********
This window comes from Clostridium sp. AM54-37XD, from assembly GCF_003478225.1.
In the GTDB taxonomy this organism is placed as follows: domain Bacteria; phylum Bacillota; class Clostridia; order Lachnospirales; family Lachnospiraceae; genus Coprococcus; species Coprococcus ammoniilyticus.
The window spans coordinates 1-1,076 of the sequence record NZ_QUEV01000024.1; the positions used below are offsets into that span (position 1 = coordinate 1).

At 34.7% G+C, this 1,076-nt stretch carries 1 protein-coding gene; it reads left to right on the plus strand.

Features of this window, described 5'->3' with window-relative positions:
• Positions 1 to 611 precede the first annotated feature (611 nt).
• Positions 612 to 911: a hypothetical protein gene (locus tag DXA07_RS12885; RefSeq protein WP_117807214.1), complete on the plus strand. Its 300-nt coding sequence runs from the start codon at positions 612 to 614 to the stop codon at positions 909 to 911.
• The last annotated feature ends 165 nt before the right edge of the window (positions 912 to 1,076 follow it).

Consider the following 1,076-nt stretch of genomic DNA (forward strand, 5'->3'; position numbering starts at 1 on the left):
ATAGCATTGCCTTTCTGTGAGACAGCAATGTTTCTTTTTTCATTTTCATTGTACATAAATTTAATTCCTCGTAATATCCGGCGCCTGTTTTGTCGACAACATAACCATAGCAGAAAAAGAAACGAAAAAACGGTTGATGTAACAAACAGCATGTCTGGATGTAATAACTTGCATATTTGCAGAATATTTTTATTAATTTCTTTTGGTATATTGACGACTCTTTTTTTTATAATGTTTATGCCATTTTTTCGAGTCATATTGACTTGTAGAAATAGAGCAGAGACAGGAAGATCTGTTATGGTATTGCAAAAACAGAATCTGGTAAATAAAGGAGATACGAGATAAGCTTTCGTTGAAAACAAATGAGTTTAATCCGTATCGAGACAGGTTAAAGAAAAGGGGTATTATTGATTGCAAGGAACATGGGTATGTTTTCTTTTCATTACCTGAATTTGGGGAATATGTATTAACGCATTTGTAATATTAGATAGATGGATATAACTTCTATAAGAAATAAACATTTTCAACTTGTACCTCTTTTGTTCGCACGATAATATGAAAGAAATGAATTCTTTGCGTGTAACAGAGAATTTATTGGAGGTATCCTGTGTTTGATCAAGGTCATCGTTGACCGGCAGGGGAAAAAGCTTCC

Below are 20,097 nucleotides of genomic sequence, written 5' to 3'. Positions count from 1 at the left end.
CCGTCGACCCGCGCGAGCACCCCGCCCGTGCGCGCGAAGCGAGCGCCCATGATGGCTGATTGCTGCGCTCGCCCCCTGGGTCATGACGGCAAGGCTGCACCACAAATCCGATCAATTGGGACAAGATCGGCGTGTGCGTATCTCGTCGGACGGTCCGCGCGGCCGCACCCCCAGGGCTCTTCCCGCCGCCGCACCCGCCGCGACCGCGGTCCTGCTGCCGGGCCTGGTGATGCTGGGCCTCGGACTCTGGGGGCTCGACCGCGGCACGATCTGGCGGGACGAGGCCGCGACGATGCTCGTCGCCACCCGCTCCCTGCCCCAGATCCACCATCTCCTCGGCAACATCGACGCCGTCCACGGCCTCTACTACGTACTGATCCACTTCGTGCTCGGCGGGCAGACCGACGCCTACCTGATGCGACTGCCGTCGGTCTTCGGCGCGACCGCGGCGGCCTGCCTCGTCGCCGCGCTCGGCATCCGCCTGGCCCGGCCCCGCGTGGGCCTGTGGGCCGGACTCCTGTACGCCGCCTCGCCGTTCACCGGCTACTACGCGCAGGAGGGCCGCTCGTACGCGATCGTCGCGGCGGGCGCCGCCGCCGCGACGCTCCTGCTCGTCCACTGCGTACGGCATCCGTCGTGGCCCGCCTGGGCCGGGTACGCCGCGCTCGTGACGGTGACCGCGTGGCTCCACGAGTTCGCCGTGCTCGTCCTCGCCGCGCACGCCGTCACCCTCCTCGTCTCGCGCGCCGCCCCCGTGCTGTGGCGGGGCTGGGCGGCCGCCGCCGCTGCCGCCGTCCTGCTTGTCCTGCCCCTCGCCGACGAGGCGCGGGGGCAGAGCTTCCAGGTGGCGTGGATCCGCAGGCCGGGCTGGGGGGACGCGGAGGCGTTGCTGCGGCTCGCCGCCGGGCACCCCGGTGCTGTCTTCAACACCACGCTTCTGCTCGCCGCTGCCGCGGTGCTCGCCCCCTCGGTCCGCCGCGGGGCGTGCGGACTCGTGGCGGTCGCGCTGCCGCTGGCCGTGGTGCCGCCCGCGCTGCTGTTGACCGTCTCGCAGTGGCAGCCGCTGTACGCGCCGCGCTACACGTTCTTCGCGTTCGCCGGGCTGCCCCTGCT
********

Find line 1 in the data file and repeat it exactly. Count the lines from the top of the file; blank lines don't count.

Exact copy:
This window comes from Clostridium sp. AM54-37XD, from assembly GCF_003478225.1.